The best way to get things back on track is to become stronger advocates for community living. Of course we should help folks stay in their private homes if that works for them, but we should also be helping them to consider options – communities like Hesperus Village for instance, Peer support goes along way to reducing the need for expensive funded services – and restores the magic healing power of human contact.
York Region senior population to increase 148% over 2 decades
York Region senior citizens face highs, lows of aging
York Region senior caregivers share ups, downs
In recent weeks I have been doing research about the the growing number of senior citizens who are ‘isolated and disconnected from their communities. It is difficult to identify direct causes ; the problem is systemic. The psychosocial fabric of our communities is weakening, and vulnerable people are simply being left out. This serious situation is getting more attention and there are many efforts to remedy the situation (e.g. the recent Request For Proposals from the federal New Horizons Program).
However, two recent news stories highlight well-intentioned projects that are actually creating more problems, at least in the short term.
Seniors being evicted as renovation looms at Unionville’s Heritage Village. The good news is that lots of new units of affordable housing for seniors are coming on stream. The bad news is that 110 vulnerable tenants are being evicted, and the new units will not be onstream until 2020. I am sure that every effort will be made to help the tenants make a transition. However, I am concerned that planners – even those who are dedicated to housing vulnerable people – underestimate the effects of shocks like this. Surely we can do better.
State of the art Alzheimer’s facility in Toronto lacks money, patients. This building with all the latest bells and whistles was opened with fanfare 18 months ago. The story goes into detail about the lack of transparency (competence?) in management and governance matters. There is also the all-to-familiar cry from a failed CEO for a fat payout. The real story for me, however, is what is NOT said. What has life been like for residents during these 18 months of confusion? What is the quality of care now, when the building is up for sale? How do the families feel?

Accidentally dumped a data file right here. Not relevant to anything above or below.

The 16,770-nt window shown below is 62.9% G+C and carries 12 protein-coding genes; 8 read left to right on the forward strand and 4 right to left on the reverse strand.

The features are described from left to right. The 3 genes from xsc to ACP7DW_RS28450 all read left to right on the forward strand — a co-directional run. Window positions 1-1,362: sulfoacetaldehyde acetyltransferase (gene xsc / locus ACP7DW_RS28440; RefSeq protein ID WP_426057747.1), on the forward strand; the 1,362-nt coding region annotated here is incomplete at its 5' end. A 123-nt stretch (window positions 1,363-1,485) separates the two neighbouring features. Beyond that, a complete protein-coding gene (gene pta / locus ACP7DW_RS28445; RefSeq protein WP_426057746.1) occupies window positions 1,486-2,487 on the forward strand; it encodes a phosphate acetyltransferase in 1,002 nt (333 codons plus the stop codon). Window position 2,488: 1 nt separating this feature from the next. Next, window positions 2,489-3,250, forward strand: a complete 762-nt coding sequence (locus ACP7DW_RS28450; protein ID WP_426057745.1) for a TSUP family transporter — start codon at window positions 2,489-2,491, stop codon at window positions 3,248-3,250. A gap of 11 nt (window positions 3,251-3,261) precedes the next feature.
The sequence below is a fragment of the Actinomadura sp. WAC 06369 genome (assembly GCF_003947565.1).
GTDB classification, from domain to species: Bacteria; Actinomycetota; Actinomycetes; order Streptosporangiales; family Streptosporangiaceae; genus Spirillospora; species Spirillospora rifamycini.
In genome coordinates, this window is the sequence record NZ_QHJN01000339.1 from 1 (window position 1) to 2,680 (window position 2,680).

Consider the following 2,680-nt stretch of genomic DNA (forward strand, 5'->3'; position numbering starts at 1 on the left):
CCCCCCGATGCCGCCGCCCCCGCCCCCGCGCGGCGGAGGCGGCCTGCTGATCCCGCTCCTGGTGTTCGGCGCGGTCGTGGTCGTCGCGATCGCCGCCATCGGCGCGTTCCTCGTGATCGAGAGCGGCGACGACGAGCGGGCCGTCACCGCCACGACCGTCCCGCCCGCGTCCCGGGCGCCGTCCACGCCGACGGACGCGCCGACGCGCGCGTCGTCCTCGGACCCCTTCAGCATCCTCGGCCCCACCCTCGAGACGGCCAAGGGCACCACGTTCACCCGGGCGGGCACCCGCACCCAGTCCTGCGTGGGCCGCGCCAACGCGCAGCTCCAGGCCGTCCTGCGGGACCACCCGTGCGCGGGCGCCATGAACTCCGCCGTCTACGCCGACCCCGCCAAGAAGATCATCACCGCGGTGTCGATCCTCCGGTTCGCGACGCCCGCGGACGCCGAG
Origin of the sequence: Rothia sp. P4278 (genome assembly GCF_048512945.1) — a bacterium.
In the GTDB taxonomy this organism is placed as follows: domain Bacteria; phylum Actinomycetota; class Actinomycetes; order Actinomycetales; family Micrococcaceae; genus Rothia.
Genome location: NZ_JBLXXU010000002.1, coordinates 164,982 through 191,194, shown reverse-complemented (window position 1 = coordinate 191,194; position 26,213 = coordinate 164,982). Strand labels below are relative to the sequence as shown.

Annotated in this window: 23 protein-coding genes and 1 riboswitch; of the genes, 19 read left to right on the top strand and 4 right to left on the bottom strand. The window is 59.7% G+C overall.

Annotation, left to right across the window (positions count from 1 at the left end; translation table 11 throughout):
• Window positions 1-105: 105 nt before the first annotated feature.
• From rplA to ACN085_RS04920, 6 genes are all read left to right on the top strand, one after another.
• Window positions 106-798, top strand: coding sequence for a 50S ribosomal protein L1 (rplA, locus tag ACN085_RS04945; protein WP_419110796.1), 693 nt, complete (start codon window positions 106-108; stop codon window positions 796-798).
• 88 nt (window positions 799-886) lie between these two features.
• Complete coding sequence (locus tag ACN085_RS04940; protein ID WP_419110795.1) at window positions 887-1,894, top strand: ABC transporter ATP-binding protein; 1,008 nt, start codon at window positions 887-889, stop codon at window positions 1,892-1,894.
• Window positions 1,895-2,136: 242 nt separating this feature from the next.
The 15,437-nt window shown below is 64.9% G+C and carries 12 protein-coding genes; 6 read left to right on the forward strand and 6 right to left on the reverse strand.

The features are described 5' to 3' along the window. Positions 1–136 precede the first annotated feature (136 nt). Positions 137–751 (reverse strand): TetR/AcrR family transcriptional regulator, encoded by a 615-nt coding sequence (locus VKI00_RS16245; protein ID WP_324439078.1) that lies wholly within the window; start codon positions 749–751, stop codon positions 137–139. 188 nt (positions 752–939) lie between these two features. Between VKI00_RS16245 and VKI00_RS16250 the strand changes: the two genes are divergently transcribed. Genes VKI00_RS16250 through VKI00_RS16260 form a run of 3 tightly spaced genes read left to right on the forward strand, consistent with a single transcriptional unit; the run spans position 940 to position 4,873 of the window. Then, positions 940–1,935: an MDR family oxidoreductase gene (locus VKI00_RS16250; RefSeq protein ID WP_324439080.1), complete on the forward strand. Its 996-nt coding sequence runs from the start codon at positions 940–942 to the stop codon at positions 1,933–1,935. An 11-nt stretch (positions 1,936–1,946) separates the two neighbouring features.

When will we ever learn that buildings and technology are only a part – and not the heart – of the solution?
In partnership with United Way Toronto, PEPSO recently published The Precarity Penalty: Employment Precarity’s Impact on Individuals, Families and Communities and What to do about It. People are finding it harder and harder to make ends meet, even when working several jobs. The researchers make the case that conventional employment statistics only tell part of the story. Even when the economy “strengthens,” large segments of the workforce continue to struggle.
A team of researchers at York University have recently published a paper that explores employment precarity in a specific sector: Liminality in Ontario’s long-term care facilities: Private companions’ care work in the space ‘betwixt and between‘. Government regulations and labour standards cover much of the work done in the Long Term Care sector, but there is a growing demand for paid “companions” – people hired by families to care for loved ones at risk of neglect. In many cases, these arrangements work very well. However, the researchers make the case that the employment situation of many (if not most) of the companions is precarious, and that the current system is simply not sustainable.
Reading these reports, I learned that “liminality” is no longer something we observe only at the edges of our society. More and more people with professional training and a strong work ethic are being pushed down and exploited. So the question arises: How do we demonstrate to employers – institutional and private – the benefits of returning to fair and stable employment practices?
The truth is long overdue. Now comes the hard part: reconciliation.
Posted on the Globe website, June 1: It has spent five years gathering testimony from 7,000 survivors about the abuses they suffered in residential schools. Now, the Truth and Reconciliation Commission is about to release its report on Tuesday and recommend how to heal Canada’s relationship with indigenous people. Here’s what you should know about it. Link to post